In reality there is no perfect single solution for all midsize data centers; much of the choice depends on where you are in your storage refresh cycle and the design of the environment. Considering that most midsize data center are highly virtualized, any SSD investment will have to have be accessible by multiple server hosts either through local servers to hypervisor coordination on a storage network.

Comment  | 
Print  | 
More Insights
Comments
Newest First  |  Oldest First  |  Threaded View
StorageOlogist
50%
50%
StorageOlogist,
User Rank: Apprentice
10/12/2012 | 9:48:40 PM
re: How To Choose Best SSD For Midsize Data Centers
If you want to read more about how hybrid storage efficiently uses flash then here are a few of blog posts.

"SSD caching explained" http://blog.starboardstorage.c...

"How to choose SSD - How much is enough" http://blog.starboardstorage.c...

"Using SSD for VDI" http://blog.starboardstorage.c...

Register for Dark Reading Newsletters
White Papers
Cartoon
Current Issue
Flash Poll
Video
Slideshows
Twitter Feed
Dark Reading - Bug Report
Bug Report
Enterprise Vulnerabilities
From DHS/US-CERT's National Vulnerability Database
CVE-2015-1774
Published: 2015-04-28
The HWP filter in LibreOffice before 4.3.7 and 4.4.x before 4.4.2 and Apache OpenOffice before 4.1.2 allows remote attackers to cause a denial of service (crash) or possibly execute arbitrary code via a crafted HWP document, which triggers an out-of-bounds write.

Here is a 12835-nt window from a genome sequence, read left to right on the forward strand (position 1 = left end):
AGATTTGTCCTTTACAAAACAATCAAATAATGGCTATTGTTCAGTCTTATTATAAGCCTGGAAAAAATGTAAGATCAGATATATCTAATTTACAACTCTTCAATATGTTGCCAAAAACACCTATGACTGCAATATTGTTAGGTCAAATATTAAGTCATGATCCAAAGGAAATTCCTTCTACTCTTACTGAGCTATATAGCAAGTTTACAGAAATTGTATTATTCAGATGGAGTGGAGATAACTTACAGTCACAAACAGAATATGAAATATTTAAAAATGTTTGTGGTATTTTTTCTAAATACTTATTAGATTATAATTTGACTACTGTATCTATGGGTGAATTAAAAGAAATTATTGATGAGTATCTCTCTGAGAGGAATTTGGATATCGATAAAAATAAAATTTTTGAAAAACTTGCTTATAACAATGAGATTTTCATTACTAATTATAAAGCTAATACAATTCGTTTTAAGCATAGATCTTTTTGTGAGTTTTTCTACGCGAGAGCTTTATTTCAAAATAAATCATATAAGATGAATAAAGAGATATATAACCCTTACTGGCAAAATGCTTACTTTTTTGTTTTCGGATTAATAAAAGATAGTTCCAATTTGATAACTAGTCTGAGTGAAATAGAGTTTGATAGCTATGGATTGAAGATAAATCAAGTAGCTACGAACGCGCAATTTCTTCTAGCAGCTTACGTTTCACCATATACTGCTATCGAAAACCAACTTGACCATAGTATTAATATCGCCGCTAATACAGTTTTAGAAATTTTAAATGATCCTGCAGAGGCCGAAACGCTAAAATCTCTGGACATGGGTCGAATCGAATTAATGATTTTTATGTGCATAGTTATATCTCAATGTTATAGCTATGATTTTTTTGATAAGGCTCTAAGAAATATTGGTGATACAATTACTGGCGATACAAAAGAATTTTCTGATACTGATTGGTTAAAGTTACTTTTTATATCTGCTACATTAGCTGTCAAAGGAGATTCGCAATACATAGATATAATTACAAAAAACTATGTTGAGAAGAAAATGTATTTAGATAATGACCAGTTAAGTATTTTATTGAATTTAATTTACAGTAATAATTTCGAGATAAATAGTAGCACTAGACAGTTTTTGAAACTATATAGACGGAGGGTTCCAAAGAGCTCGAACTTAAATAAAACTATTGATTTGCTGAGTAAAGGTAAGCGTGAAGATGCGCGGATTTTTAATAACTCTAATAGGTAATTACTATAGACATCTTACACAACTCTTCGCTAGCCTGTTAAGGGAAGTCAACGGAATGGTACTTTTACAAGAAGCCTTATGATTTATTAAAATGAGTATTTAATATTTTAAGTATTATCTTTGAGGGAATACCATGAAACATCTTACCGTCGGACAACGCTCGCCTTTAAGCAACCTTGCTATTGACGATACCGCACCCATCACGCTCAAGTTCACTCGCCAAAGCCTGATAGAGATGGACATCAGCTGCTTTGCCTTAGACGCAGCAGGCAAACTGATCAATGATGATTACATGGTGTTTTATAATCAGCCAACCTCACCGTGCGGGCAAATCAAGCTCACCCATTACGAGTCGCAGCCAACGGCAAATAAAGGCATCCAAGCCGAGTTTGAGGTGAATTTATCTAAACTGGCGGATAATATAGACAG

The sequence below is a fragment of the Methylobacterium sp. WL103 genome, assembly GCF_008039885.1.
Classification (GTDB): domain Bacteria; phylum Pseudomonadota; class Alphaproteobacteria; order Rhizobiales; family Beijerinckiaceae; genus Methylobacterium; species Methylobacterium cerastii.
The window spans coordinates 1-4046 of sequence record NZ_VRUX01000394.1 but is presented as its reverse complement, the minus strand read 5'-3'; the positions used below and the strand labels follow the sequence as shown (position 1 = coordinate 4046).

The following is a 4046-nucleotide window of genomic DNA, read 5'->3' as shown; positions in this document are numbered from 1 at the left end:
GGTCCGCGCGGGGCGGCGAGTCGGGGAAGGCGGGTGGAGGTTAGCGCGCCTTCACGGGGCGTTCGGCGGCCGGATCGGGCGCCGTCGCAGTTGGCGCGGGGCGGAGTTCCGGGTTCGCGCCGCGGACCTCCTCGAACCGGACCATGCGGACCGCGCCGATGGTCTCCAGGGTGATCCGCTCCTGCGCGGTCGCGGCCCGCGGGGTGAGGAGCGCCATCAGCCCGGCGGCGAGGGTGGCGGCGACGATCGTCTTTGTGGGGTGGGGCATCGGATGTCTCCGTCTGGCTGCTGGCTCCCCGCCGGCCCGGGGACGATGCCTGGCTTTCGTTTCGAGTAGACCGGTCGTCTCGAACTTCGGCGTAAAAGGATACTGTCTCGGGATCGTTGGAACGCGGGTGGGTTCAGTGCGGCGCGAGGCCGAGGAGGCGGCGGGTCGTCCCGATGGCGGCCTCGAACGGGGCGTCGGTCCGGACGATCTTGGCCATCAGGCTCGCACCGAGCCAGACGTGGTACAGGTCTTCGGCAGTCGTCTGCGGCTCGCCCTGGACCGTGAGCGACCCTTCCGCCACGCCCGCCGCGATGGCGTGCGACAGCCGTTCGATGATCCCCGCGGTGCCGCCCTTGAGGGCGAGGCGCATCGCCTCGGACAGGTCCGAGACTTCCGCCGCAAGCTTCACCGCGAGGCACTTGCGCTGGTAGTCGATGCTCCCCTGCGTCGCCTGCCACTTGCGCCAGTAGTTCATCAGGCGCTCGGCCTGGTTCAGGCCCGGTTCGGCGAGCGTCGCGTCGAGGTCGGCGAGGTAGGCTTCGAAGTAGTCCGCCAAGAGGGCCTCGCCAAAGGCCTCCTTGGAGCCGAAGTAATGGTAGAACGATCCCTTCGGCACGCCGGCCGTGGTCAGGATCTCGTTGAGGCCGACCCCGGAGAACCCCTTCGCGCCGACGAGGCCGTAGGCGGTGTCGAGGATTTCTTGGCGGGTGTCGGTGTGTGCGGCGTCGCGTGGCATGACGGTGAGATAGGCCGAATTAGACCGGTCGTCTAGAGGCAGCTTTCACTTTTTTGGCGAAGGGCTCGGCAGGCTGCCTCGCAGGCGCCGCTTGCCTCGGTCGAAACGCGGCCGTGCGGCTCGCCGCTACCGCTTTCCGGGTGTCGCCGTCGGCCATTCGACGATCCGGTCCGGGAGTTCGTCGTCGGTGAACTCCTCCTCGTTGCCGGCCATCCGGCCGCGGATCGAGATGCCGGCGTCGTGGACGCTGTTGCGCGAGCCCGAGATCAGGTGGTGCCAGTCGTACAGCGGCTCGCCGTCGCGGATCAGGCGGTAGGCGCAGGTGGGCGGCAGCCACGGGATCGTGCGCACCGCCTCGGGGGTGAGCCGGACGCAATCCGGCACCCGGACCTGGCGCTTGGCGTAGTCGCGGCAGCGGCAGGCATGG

CVE-2015-1863
Published: 2015-04-28
Heap-based buffer overflow in wpa_supplicant 1.0 through 2.4 allows remote attackers to cause a denial of service (crash), read memory, or possibly execute arbitrary code via crafted SSID information in a management frame when creating or updating P2P entries.

CVE-2015-3340
Published: 2015-04-28
Xen 4.2.x through 4.5.x does not initialize certain fields, which allows certain remote service domains to obtain sensitive information from memory via a (1) XEN_DOMCTL_gettscinfo or (2) XEN_SYSCTL_getdomaininfolist request.

CVE-2014-6090
Published: 2015-04-27
Multiple cross-site request forgery (CSRF) vulnerabilities in the (1) DataMappingEditorCommands, (2) DatastoreEditorCommands, and (3) IEGEditorCommands servlets in IBM Curam Social Program Management (SPM) 5.2 SP6 before EP6, 6.0 SP2 before EP26, 6.0.3 before 6.0.3.0 iFix8, 6.0.4 before 6.0.4.5 iFix...

CVE-2014-6092
Published: 2015-04-27
IBM Curam Social Program Management (SPM) 5.2 before SP6 EP6, 6.0 SP2 before EP26, 6.0.4 before 6.0.4.6, and 6.0.5 before 6.0.5.6 requires failed-login handling for web-service accounts to have the same lockout policy as for standard user accounts, which makes it easier for remote attackers to cause...

Dark Reading Radio
Archived Dark Reading Radio
Join security and risk expert John Pironti and Dark Reading Editor-in-Chief Tim Wilson for a live online discussion of the sea-changing shift in security strategy and the many ways it is affecting IT and business.